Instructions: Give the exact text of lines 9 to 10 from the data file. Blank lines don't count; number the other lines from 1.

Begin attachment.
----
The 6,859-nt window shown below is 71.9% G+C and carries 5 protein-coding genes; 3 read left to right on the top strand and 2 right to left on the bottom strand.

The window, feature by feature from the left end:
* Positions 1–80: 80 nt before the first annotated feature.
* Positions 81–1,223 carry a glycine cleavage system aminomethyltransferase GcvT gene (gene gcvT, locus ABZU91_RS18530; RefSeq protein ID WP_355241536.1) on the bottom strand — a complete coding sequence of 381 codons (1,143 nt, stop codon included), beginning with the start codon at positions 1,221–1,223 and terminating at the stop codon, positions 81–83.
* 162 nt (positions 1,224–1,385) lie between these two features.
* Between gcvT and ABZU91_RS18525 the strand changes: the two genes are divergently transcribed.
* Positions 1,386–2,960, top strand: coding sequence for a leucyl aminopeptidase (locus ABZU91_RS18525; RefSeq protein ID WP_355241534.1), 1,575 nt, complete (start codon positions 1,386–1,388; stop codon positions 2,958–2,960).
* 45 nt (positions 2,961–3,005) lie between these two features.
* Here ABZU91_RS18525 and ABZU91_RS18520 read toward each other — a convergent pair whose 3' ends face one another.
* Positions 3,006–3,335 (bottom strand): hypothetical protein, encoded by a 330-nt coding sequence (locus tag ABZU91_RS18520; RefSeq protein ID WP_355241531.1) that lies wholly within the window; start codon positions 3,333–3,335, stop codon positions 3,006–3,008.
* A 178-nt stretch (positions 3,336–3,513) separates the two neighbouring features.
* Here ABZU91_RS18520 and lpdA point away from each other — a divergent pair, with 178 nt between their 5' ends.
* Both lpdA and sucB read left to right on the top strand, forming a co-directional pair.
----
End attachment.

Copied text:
* Here ABZU91_RS18525 and ABZU91_RS18520 read toward each other — a convergent pair whose 3' ends face one another.
* Positions 3,006–3,335 (bottom strand): hypothetical protein, encoded by a 330-nt coding sequence (locus tag ABZU91_RS18520; RefSeq protein ID WP_355241531.1) that lies wholly within the window; start codon positions 3,333–3,335, stop codon positions 3,006–3,008.